Sati by Christopher Pike
I would've never thought one of my favorite authors would be taught in school.
Christopher Pike is great at weaving stories. It's not the language that gets you but the plot. Throughout his career he has dabbled in new age philosophies, and he tends to lean toward Eastern religious beliefs, namely Hinduism. This time, in "Sati" he plays around with the second-coming of God -- Sati is also a name from Hinuduism.This is not Christian fiction, however, nor does it slam any religious point of view.
Our main character, Michael, who is a truck driver, is on the road in the desert and picks up a young blonde on the side of the road. He says he's going to L.A. and she says that's where she'll go, too. At one point, we also discover that she is calling herself God. This mysterious woman tells Michael that she will be staying with him. Michael lives in an apartment complex, and some of his neighbors are also his friends. They all become equally mystified by Sati, as well as skeptical.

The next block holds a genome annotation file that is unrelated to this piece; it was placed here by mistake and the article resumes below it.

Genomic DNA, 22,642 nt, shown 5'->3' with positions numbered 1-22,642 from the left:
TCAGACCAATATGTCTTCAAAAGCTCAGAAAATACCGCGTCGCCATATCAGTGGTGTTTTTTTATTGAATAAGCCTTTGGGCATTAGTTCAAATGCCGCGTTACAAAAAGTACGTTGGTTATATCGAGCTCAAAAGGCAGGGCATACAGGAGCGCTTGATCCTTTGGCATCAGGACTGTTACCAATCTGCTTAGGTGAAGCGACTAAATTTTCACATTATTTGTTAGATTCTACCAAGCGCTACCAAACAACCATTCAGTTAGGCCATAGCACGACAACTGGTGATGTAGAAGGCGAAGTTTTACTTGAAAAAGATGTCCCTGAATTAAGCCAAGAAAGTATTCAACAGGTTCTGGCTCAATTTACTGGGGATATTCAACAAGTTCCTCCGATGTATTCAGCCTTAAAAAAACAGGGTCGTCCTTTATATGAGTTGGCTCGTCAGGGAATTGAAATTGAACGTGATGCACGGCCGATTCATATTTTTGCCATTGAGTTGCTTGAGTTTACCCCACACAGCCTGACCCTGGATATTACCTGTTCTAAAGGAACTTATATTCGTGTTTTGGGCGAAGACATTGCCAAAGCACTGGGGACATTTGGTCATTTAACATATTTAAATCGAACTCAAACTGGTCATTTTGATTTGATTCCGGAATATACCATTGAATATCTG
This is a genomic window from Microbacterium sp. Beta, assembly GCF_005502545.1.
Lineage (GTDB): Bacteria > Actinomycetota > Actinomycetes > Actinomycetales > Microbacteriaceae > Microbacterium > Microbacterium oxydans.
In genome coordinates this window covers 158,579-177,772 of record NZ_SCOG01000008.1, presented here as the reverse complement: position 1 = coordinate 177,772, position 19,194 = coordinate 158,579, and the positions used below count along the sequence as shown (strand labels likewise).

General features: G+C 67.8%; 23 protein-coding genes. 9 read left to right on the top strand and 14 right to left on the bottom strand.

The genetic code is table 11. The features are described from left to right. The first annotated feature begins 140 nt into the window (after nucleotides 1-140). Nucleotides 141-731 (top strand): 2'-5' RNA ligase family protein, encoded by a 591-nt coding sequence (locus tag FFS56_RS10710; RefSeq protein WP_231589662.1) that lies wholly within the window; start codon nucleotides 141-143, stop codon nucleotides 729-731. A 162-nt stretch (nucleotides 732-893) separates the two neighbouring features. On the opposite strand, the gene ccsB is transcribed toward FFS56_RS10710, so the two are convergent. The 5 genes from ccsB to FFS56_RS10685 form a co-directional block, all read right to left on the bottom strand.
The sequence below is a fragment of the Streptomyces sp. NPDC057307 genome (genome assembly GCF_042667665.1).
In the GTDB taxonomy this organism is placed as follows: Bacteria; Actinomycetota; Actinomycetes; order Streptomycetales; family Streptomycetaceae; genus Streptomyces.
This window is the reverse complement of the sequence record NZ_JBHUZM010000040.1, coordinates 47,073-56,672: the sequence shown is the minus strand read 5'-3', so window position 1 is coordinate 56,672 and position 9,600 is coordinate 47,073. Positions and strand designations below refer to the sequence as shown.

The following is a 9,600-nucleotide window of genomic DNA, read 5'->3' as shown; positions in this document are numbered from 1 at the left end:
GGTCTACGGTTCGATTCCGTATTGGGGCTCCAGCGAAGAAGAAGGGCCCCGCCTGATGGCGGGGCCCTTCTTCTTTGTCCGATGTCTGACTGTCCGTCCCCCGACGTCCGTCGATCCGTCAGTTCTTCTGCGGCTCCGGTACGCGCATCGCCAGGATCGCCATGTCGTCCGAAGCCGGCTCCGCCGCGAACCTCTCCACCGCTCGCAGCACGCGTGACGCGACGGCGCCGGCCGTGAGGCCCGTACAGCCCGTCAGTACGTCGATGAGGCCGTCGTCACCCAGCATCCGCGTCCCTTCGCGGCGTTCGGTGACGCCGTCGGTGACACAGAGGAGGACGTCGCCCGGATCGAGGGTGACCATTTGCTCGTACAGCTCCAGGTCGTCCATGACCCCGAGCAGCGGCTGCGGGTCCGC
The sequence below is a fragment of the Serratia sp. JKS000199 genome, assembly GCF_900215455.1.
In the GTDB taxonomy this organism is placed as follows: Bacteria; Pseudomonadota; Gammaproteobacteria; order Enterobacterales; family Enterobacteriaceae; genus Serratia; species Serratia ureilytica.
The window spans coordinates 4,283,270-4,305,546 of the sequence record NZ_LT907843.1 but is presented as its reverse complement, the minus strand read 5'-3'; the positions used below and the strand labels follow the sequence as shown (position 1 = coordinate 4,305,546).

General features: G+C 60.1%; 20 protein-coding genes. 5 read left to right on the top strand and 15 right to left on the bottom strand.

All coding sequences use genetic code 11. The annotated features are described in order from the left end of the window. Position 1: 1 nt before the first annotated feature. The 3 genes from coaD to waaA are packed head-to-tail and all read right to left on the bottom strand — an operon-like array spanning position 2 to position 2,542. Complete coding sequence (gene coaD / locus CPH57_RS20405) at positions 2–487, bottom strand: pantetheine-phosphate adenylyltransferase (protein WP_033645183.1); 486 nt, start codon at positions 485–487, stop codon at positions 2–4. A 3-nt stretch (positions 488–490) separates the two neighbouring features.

She begins to host random meetings, first in Michael's apartment, and later in a few different areas around L.A. She, first, has her groupies sit in silence -- this alone helps many people. Then, she talks or answers questions. A lot of her answers kind of go in circles, but people feel at peace when they are with her. Later in the book, she even visits with religious leaders who have come to see her. She also bakes amazing cookies. These cookies, we find out, are key later on in the book.
Without giving too much away, it's an interesting book that looks at why people believe and the subject of blind faith.